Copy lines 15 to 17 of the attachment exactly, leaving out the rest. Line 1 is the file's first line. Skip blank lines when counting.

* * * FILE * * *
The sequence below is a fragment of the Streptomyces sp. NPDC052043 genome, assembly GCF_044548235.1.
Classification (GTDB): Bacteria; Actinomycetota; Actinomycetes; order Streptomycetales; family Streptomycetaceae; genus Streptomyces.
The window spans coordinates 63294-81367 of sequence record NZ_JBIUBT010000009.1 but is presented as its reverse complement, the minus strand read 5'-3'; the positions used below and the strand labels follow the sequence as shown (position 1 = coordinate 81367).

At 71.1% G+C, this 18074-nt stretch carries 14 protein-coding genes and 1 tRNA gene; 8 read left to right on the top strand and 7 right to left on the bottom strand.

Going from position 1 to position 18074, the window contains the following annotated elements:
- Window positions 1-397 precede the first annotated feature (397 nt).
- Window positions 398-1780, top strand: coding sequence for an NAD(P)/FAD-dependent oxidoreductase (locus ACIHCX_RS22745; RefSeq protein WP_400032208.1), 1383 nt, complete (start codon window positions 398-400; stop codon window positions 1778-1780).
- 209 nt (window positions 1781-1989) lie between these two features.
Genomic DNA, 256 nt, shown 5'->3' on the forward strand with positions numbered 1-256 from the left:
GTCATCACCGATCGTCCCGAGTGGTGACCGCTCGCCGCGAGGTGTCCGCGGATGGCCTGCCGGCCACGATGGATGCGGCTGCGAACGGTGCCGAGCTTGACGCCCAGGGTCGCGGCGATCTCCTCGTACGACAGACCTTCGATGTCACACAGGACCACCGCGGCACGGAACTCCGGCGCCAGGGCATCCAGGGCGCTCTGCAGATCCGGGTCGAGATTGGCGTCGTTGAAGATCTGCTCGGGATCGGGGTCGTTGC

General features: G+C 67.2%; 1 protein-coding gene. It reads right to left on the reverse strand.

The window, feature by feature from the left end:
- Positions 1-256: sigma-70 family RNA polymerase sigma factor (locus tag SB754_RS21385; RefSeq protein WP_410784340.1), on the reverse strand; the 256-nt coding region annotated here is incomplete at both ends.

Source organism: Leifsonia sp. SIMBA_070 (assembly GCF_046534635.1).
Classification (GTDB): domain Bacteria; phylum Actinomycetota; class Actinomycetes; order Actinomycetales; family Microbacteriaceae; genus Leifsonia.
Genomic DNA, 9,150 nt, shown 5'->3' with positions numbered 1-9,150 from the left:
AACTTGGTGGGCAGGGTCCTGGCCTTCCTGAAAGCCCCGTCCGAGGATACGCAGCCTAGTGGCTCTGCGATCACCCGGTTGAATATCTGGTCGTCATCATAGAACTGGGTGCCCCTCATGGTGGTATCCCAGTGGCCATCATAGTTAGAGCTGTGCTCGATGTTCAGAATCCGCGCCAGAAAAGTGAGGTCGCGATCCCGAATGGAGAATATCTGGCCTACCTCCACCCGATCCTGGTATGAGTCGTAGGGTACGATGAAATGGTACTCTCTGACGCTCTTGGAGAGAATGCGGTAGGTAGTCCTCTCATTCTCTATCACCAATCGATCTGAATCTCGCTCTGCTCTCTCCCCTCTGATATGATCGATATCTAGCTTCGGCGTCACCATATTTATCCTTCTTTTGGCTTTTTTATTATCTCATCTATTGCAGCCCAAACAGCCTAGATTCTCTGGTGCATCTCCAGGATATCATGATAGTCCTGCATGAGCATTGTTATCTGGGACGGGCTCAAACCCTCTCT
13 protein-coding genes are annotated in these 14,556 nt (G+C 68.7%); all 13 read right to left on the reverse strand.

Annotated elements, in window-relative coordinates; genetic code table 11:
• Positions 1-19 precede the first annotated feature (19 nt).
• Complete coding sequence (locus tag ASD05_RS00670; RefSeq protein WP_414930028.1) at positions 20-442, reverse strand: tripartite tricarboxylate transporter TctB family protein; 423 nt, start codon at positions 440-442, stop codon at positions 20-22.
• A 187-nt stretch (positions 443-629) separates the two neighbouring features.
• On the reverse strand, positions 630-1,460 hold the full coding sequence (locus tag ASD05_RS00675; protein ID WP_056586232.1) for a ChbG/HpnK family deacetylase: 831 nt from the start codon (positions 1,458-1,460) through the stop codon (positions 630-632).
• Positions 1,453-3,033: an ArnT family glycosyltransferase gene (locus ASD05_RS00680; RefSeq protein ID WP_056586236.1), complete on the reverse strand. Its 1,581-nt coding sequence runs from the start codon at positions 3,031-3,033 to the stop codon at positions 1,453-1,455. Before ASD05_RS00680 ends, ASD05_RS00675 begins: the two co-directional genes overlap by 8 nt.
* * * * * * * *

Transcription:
Classification (GTDB): domain Bacteria; phylum Actinomycetota; class Actinomycetes; order Actinomycetales; family Microbacteriaceae; genus Leifsonia.
Genomic DNA, 9,150 nt, shown 5'->3' with positions numbered 1-9,150 from the left:
AACTTGGTGGGCAGGGTCCTGGCCTTCCTGAAAGCCCCGTCCGAGGATACGCAGCCTAGTGGCTCTGCGATCACCCGGTTGAATATCTGGTCGTCATCATAGAACTGGGTGCCCCTCATGGTGGTATCCCAGTGGCCATCATAGTTAGAGCTGTGCTCGATGTTCAGAATCCGCGCCAGAAAAGTGAGGTCGCGATCCCGAATGGAGAATATCTGGCCTACCTCCACCCGATCCTGGTATGAGTCGTAGGGTACGATGAAATGGTACTCTCTGACGCTCTTGGAGAGAATGCGGTAGGTAGTCCTCTCATTCTCTATCACCAATCGATCTGAATCTCGCTCTGCTCTCTCCCCTCTGATATGATCGATATCTAGCTTCGGCGTCACCATATTTATCCTTCTTTTGGCTTTTTTATTATCTCATCTATTGCAGCCCAAACAGCCTAGATTCTCTGGTGCATCTCCAGGATATCATGATAGTCCTGCATGAGCATTGTTATCTGGGACGGGCTCAAACCCTCTCT